Of course, your ride will always be better when it ends at a spot with big jumps, a pump track, and catering from Vessel Kitchen, but I’m afraid this was a very special occasion. Eric Porter was nice enough to host post ride festivities at his house (again), and frankly, it doesn’t get much better.
If you’re still on the fence about making Park City your next mountain biking destination, you’re probably thinking, “yeah but the beer’s 3.2%, and after a big ride I like to party.” While there is little doubt that Utah has some strange laws regarding alcohol, having a good time or finding a good drink was never an issue. I’m not entirely sure what the current liquor laws are for Park City, but between a number of Squatters Hop Rising Double IPAs, a full tasting menu of whiskey from High West, and plenty of sake to wash down the incredible sushi at Shabu, there was no shortage of beverages.
Which leads us to the only real problem with visiting Park City. By the end of a long day on the trails, you’re starving and while you could use that kitchenette in your condo to cook for yourself, the tantalizing selection of local restaurants will tempt you to empty out your piggy bank for one unbelievable meal after another. If you’re looking for a recommendation, the trout at the Silver Star Cafe is impeccable, and the Wagyu Beef Hot Rock at Shabu is a treat for all of your senses (who doesn’t like cooking raw beef over a scorching hot rock?). Of course you can’t forget about brunch on Sundays at the Stein Eriksen Lodge where the bloody Marys are a meal in themselves. Don’t have a big budget for dining out? Eric Porter demonstrated proper chair lift burrito technique which not only gets you fed on the cheap, but makes more time for riding. Rad!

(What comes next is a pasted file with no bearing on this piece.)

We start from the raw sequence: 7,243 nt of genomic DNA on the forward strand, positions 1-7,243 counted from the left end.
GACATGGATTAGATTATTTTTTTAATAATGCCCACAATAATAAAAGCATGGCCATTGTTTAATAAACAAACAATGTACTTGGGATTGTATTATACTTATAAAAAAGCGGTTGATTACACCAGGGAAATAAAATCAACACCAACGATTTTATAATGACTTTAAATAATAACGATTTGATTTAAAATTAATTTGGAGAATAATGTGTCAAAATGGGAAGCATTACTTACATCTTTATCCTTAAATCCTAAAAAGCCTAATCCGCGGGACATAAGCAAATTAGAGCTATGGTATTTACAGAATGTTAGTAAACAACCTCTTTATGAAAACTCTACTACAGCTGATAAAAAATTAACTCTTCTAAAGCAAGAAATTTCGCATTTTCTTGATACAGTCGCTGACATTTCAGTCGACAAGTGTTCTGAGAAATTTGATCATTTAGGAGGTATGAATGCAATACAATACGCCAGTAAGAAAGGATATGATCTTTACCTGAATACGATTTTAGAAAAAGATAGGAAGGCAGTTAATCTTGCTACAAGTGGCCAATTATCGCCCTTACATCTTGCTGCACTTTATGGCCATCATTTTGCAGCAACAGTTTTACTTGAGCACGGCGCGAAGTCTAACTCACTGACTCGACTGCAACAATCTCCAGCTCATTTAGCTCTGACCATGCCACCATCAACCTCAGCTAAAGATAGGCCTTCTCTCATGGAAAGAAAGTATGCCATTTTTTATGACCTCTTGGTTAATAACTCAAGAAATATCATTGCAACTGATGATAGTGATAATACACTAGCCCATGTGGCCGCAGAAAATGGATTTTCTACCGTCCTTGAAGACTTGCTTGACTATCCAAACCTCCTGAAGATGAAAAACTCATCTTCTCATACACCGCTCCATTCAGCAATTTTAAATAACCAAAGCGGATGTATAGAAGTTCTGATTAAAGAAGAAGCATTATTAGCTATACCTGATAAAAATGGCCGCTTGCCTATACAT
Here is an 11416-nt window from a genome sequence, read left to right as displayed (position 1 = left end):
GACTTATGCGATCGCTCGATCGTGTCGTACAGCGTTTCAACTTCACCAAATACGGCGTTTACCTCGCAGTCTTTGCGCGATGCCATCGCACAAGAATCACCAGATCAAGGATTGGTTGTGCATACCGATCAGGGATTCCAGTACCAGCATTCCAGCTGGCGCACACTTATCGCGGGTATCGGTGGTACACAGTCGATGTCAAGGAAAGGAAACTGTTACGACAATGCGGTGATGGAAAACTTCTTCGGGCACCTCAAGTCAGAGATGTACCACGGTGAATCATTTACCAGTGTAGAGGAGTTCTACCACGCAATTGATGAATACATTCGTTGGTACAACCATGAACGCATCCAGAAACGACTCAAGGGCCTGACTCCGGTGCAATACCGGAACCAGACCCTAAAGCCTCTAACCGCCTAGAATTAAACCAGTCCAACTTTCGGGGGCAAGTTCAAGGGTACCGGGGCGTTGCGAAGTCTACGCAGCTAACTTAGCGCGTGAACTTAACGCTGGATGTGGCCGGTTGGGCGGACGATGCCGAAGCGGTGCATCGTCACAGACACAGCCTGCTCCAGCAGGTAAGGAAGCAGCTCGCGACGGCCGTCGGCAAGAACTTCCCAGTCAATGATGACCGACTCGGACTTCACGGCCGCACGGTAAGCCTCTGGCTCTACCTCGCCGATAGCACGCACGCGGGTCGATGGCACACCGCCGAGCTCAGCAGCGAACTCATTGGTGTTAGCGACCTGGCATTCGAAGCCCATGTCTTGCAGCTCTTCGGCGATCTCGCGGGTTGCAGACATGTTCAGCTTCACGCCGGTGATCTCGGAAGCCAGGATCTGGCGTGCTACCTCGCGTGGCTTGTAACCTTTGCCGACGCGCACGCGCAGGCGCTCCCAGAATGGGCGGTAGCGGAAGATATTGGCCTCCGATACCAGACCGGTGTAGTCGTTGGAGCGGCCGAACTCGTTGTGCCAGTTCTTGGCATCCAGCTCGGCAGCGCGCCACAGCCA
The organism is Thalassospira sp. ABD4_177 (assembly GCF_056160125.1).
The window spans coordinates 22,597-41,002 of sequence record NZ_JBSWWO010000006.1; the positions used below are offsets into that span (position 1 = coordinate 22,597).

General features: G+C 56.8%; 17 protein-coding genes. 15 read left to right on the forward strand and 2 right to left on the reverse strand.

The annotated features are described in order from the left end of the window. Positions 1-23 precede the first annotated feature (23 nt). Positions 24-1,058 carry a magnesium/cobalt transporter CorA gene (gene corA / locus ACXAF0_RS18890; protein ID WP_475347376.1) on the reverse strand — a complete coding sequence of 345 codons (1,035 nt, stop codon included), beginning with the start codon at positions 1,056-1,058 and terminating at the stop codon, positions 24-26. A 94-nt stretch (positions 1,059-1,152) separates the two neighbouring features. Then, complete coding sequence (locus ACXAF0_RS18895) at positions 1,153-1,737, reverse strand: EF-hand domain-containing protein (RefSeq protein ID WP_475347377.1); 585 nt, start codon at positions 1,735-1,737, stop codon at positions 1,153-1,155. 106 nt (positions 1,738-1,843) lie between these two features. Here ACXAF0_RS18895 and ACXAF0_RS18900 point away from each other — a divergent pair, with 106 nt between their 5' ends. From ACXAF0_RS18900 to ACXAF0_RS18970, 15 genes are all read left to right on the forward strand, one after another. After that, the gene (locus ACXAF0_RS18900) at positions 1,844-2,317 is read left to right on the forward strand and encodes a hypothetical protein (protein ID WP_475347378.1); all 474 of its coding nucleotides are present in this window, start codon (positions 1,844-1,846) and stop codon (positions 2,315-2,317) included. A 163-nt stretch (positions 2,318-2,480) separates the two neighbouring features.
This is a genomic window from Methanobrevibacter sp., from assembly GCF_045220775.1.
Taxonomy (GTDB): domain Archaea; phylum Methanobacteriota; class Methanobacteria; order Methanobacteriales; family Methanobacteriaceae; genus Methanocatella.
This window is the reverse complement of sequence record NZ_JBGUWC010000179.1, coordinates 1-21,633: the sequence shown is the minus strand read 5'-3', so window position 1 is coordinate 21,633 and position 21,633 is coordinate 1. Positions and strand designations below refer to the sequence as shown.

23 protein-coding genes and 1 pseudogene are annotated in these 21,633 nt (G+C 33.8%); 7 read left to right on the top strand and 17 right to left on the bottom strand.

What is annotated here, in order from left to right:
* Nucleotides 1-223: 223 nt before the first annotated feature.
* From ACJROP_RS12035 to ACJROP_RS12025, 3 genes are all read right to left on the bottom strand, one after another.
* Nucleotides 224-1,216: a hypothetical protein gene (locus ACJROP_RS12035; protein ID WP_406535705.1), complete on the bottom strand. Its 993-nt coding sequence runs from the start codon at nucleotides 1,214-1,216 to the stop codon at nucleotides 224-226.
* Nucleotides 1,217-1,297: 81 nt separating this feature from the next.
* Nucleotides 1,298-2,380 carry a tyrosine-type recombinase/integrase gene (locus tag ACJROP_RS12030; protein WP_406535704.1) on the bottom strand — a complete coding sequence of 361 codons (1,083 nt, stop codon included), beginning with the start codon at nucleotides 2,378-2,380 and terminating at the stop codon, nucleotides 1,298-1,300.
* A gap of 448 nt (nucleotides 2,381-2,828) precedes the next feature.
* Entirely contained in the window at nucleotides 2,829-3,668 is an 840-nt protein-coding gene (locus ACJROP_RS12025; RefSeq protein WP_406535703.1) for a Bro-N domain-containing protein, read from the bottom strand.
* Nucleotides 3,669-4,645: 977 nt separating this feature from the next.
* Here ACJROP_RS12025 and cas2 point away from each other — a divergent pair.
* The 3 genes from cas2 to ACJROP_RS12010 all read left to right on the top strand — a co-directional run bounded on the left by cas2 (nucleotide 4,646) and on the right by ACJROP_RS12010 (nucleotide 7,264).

Dinner at Shabu was almost upstaged by the festivities on main street that were part of the Autumn Aloft fall festival. While we were out carving the trails, scores of people were taking off from Park City in hot air balloons with a festival atmosphere that included multiple balloon baskets blasting their propane burners which bathed main street with a bright orange glow.
Our final day in Park City was spent riding a park that I’ve become quite familiar with, but one that continues to change. Deer Valley Resort has played host to Press Camp, Dealer Camp, Scott Week, and a number of other events which means we’ve been able to watch it grow. Compared to our first runs down the mountain, the resort has put a lot more money and effort into developing the trail system including flow trails built by Gravity Logic. After the first blue flow trail, Tidal Wave, was completed in 2015, Gravity Logic started on a new green level flow trail that when finished will offer beginners around 4 miles of fun, swoopy, bermy, trail. Once that is complete, a true black diamond level flow trail will be built to offer terrain to riders of all levels. There are even plenty of trails within Park City that are used by the National Ability Center which is based in Park City. These are trails that can be ridden by riders with disabilities and cater to three wheel hand cycles or other adaptive bikes. We were briefly joined by NAC athlete Wally Lee who absolutely ripped down Tidal Wave. Not only was Wally able to get out and ride with us, but the Deer Valley lift crew knew exactly how to load his trike onto the lifts.
In spite of riding here numerous times, this was the first opportunity I had to ride over to Corvair/TG from Deer Valley. I can’t believe it took me this long. One of the most fun, ‘Star Wars Speeder Bike through the forest trails’ I’ve ridden on the mountain – and you can pop out at the bottom, ride the Ruby Express lift up, and do it all again. Which makes me think, 450+ miles of trail? I’ve barely scratched the surface. I think another trip to Park City is in order…